Coping with Diabetes While Travelling

Diabetes, like a myriad of other illnesses, can be a huge inconvenience to the sufferer. Unfortunately, diabetes is a lot more common these days, with one source estimating that more than 2000 new cases of diabetes are diagnosed daily in the United States. It is also unfortunate that the most prevalent form of diabetes worldwide is Type II.

Let’s go through a basic understanding of diabetes first. Usually, after eating, food is broken down in the body, with one of the components being glucose, which is a sugar. This is then carried to cells throughout the body by blood blood. As part of the process, a hormone known as then converts glucose into energy.

In Type II diabetes, however, cells in the muscles, liver, and fat do not use insulin properly. As such, the pancreas cannot make enough insulin for the body’s needs. As the cells are being starved of energy, glucose levels then increase. This leads to undesirable outcomes such as damage to blood vessels and nerves. Bad times.

In the case of Type II diabetes, the risk factors are mainly lifestyle and environmental ones. For those who are already suffering, the main aim is to keep glucose levels under control. While symptoms might not be too obvious, the ones to take note off are weight changes, blurred vision and increasing hunger or thirst.

Ok, so it is reasonable to say that the most obvious ways to manage diabetes, consistent to what the doctors recommend, would be to keep a healthy weight, control blood sugar levels, take medication and eating well. Of course, we always recommend the Strategic Nutrition Guide as a resource, and in the case of travellers, also the Traveller’s Fitness Bible.

Now we come to the topic of travelling. The main rule for travelling diabetics is to plan! This can reduce your stress levels. Before you even go, get a pre-travel check-up with your Doctor. Make sure your A1C blood sugar levels, your blood pressure and your cholesterol levels are ok. This is very important.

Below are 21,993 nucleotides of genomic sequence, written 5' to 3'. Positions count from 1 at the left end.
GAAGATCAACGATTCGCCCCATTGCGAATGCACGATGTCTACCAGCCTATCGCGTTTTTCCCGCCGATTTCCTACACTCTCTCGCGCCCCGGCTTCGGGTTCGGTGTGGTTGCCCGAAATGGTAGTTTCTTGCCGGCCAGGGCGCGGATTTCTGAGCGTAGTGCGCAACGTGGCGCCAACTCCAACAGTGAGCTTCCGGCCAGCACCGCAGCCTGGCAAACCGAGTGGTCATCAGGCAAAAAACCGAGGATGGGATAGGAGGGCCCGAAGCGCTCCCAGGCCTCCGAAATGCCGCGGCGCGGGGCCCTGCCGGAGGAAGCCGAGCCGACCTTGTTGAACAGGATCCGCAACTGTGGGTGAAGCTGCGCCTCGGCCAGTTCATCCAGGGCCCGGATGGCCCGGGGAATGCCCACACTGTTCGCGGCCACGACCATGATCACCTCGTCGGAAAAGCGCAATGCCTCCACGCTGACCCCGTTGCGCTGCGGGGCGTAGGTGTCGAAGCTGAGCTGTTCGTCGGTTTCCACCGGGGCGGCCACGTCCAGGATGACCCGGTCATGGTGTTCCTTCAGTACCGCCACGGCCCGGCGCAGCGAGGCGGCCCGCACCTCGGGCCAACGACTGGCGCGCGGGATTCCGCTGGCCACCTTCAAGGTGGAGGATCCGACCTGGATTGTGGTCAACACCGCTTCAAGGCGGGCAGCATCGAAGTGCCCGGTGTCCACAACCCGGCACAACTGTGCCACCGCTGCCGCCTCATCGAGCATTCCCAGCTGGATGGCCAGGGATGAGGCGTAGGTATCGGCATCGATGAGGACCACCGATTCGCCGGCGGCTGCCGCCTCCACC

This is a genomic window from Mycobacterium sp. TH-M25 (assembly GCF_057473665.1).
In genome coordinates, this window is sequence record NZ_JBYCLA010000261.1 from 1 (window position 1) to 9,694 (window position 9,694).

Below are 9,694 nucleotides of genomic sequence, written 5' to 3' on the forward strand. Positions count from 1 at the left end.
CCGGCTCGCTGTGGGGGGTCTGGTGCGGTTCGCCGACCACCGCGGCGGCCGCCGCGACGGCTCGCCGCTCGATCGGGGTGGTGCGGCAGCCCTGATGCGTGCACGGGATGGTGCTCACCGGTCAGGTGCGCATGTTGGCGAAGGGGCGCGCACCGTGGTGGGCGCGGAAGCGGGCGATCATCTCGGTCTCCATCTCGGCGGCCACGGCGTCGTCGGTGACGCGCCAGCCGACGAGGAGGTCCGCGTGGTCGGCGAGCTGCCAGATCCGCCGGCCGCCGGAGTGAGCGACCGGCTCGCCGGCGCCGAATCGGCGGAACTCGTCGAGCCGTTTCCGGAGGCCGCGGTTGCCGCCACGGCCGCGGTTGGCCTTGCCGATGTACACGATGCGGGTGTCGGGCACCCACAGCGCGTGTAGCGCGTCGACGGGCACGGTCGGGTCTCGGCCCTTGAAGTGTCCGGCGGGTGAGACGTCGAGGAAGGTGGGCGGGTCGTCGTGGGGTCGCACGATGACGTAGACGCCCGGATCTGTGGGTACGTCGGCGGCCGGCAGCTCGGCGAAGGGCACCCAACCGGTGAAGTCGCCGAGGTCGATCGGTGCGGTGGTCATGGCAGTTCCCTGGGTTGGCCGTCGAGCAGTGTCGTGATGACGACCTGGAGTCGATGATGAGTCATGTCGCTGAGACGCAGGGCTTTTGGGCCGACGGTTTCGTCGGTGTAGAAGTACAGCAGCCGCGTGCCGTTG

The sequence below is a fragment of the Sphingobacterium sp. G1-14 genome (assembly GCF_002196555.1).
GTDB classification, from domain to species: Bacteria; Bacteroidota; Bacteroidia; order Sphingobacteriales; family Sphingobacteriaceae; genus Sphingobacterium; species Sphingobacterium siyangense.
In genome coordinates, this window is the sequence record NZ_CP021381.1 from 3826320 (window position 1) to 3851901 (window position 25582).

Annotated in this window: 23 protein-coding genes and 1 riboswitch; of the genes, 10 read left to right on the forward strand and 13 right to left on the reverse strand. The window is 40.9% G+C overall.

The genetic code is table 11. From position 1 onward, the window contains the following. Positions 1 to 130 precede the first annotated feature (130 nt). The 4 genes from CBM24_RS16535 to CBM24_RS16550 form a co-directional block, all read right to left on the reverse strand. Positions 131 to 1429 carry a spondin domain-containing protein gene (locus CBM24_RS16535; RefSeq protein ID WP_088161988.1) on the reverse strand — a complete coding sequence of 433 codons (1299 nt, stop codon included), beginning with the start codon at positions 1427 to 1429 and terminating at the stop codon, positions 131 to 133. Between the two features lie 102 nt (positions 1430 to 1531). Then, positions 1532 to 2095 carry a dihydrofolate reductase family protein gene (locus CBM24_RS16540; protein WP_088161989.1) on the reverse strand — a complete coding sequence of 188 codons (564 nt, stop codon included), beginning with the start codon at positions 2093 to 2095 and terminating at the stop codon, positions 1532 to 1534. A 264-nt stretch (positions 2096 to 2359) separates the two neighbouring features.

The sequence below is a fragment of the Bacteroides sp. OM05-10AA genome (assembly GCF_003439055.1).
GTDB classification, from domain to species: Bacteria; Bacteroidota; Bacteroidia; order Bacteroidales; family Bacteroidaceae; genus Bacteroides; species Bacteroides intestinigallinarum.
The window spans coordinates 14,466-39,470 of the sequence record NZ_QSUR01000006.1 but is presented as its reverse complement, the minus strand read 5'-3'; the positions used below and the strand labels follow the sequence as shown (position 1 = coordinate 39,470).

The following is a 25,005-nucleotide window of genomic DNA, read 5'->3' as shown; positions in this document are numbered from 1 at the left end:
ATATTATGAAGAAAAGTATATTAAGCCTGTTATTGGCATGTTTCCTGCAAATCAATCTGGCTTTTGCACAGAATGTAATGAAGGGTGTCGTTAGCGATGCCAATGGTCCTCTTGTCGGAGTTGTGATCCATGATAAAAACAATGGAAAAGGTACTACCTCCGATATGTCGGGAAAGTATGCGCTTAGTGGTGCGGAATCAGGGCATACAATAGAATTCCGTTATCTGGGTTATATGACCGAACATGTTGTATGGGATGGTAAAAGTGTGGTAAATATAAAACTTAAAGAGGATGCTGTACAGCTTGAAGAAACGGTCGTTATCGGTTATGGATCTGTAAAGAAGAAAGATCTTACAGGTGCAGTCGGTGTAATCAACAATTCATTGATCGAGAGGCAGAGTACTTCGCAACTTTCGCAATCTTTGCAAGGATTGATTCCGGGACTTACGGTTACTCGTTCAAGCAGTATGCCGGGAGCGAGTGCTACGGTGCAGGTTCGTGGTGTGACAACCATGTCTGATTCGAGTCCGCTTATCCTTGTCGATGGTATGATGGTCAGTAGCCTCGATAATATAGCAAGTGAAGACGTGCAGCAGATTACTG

The next thing to do is find out how to get medical help there if you ever need it. Obviously, visiting your home country (if you are a migrant) is easier than say, if you’re backpacking. However, this is very important also. Remember that the language barrier is one thing that needs to be factored in.

Another thing that might be good is to wear a medical ID with information about your diabetes. Once again, try to get it in all the languages of the places you will be visiting. Minimise misunderstanding with forward planning. Speaking of planning, keep your medication in your hand luggage. This is to ensure it doesn’t go astray. Make sure it has all the original labels on it, just in case you need a top-up while travelling.

One last tip, which many people often neglect, is to be aware of time zone changes. When you travel, your days become shorter or longer depending on which direction you’re going. Since diabetes medication relies on good timing, you will need to factor this in. All the best, and do check out the resources below as well:


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